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Species Stenolemus lanipes

Stenolemus Assassin Bug - Stenolemus lanipes Assassin? - Stenolemus lanipes Assassin? - Stenolemus lanipes Assassin? - Stenolemus lanipes Gossamer Assasin - Stenolemus lanipes Feeding on spider. - Stenolemus lanipes interesting dark eyed insect - Stenolemus lanipes Thread legged Reduviid - Stenolemus lanipes
Classification
Kingdom Animalia (Animals)
Phylum Arthropoda (Arthropods)
Subphylum Hexapoda (Hexapods)
Class Insecta (Insects)
Order Hemiptera (True Bugs, Cicadas, Hoppers, Aphids and Allies)
Suborder Heteroptera (True Bugs)
Infraorder Cimicomorpha
Family Reduviidae (Assassin Bugs)
Subfamily Emesinae (Thread-legged Bugs)
Tribe Emesini
Genus Stenolemus
Species lanipes (Stenolemus lanipes)
Synonyms and other taxonomic changes
Stenolemus lanipes Wygodzinsky, 1949. (Some sites list publication date as 1925--apparently an error.) Synonyms:
listed as Stenolemus hirtipes McAtee and Malloch, 1925 by Blatchley (1) , pp. 514 - 515. Blatchley notes that this species was usually listed as Stenolemus spiniventris Signoret in older literature.
Explanation of Names
From Latin lani wool plus pes foot (2)--refers to hairy tarsi and legs.
Size
9-11 mm
Identification
A hairy camouflaged insect, hard to find in its preferred habitat in and/or near spider webs.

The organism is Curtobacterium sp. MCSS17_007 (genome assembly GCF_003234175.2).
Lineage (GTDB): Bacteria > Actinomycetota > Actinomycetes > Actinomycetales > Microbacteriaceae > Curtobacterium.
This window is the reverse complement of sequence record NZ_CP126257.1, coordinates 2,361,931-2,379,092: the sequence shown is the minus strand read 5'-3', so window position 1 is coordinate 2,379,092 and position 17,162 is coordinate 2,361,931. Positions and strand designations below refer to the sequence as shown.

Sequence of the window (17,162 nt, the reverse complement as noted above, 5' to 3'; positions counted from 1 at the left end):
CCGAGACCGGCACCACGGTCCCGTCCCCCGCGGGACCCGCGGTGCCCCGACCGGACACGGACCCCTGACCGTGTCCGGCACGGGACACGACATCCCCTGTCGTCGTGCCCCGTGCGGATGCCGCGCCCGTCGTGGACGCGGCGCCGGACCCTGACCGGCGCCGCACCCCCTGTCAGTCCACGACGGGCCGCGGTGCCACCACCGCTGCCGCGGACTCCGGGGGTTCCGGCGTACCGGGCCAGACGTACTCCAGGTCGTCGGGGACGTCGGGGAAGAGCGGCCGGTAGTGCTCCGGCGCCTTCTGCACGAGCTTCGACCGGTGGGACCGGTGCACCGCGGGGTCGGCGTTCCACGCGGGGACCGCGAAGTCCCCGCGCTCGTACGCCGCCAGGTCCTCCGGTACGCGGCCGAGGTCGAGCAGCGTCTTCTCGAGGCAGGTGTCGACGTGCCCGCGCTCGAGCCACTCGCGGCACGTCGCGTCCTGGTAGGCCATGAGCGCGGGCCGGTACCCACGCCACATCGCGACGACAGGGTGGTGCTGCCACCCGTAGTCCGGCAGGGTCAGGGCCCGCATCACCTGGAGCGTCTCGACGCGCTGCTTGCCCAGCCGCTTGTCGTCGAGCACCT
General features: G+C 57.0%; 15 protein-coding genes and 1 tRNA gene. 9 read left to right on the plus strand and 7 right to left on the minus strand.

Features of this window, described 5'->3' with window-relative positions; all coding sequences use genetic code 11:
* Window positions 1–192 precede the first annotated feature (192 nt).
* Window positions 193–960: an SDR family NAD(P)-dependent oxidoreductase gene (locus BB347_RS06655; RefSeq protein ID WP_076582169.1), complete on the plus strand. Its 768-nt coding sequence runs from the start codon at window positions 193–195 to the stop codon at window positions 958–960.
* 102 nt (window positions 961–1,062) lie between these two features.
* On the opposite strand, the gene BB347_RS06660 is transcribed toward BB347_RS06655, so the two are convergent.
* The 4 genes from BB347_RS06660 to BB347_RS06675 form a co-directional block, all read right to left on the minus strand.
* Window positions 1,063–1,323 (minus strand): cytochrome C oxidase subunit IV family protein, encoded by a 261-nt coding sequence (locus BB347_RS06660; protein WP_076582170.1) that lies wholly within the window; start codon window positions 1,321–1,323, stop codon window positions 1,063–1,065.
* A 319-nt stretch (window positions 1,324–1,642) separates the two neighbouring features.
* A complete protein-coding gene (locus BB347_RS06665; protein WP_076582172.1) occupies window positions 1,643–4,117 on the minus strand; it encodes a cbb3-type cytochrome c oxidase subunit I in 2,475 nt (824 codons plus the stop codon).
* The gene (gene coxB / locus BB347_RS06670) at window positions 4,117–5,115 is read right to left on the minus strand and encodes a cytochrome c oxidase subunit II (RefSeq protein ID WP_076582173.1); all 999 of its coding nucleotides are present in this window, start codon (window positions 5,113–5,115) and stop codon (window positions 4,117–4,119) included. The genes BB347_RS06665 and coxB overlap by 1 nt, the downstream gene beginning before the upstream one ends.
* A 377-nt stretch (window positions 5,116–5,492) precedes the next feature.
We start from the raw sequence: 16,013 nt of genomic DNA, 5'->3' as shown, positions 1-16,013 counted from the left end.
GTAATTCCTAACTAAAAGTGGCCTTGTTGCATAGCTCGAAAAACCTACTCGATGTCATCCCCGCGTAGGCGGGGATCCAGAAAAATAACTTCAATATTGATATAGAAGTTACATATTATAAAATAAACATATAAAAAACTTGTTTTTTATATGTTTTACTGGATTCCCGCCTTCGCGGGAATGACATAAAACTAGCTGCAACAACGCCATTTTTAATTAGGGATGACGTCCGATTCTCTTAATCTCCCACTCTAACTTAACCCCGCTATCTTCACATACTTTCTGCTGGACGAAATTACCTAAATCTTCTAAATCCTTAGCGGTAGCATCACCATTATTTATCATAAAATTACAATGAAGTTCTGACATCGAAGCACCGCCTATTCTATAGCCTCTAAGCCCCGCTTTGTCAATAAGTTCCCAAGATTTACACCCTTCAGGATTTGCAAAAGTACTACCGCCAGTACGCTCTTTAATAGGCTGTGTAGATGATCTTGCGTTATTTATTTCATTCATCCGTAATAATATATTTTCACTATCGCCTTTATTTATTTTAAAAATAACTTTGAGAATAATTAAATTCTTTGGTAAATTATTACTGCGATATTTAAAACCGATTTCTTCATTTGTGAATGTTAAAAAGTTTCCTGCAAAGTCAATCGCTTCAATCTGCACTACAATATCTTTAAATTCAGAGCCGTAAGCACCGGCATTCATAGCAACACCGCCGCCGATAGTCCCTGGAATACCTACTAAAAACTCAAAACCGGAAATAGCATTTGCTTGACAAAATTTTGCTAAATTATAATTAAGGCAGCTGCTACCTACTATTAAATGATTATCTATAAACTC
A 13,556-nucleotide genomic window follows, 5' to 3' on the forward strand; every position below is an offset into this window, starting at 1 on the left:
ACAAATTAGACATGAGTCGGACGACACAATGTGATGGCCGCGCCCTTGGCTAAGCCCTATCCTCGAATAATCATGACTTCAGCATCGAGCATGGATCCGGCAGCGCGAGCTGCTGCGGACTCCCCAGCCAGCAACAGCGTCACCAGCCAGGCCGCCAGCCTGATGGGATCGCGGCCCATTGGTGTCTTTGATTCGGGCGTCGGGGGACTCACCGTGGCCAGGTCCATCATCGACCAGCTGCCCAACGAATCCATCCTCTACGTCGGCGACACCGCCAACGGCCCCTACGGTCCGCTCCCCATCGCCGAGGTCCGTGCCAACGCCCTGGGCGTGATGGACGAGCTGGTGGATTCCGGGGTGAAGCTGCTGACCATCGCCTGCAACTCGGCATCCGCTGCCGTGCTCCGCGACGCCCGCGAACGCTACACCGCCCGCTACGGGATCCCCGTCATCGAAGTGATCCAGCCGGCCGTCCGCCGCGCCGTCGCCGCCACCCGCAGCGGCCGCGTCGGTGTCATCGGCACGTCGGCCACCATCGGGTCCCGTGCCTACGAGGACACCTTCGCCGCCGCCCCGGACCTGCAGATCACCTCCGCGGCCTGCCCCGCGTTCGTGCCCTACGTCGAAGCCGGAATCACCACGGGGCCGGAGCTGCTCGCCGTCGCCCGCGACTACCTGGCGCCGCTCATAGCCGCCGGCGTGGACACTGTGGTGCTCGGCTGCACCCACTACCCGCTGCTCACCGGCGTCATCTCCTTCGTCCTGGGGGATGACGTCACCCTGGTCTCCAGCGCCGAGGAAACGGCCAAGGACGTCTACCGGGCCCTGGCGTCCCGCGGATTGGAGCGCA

fore tarsi have two segments (characteristic of genus)
pale, white to yellowish, with markings on wings
very hairy, especially on legs
long, slender "neck"
rear lobe of pronotum has two short projections on dorsal surface
See genus guide page for partial key to species (3 of 4).
Range
Southeastern United States--apparently fairly widespread. Blatchley (1) notes from Carolinas, Mississippi, Florida.
Habitat
Comes to lights to some extent. Often found near, or in, spider webs, presumably in search of prey:
   
Food
Preys on spiders (Internet searches, comments on BugGuide images), and perhaps spider prey pirated from webs.
Remarks
Blatchley, p. 514 (1), has an excellent comment:
Uhler's remark regarding S. spiniventris (1884, 277) will well apply to the species at hand. Of it he wrote: "This is an extremely curious insect, built in the most intangible manner." The short, wide head, very large eyes, slender neck, lobes of pronotum so formed as to resemble a dumb-bell, and slender antennae and legs, densely clothed with long fine silky erect hairs, make a combination unique in our Heteropterous fauna.
Print References
Blatchley (1) , pp. 514 - 515
Borror, entries for lani, pes (2)
Brimley, p. 71, apparently lists as Stenolemus hirtipes from Raleigh, NC, June (3)
Slater pp. 133-134--key, description (4)
Internet References
North Carolina State University Entomology Collection lists only lanipes, with 38 pinned, including specimens from that state
Bierle, et al., 2002. A Literature-based Key to Reduviidae (Heteroptera) of Florida (PDF) gives a key to three Florida species, including lanipes
Works Cited
1.Heteroptera of Eastern North America
W.S. Blatchley. 1926. The Nature Publishing Company.
2.Dictionary of Word Roots and Combining Forms
Donald J. Borror. 1960. Mayfield Publishing Company.
3.Insects of North Carolina
C.S. Brimley. 1938. North Carolina Department of Agriculture.
4.How to Know the True Bugs
Slater, James A., and Baranowski, Richard M. 1978. Wm. C. Brown Company.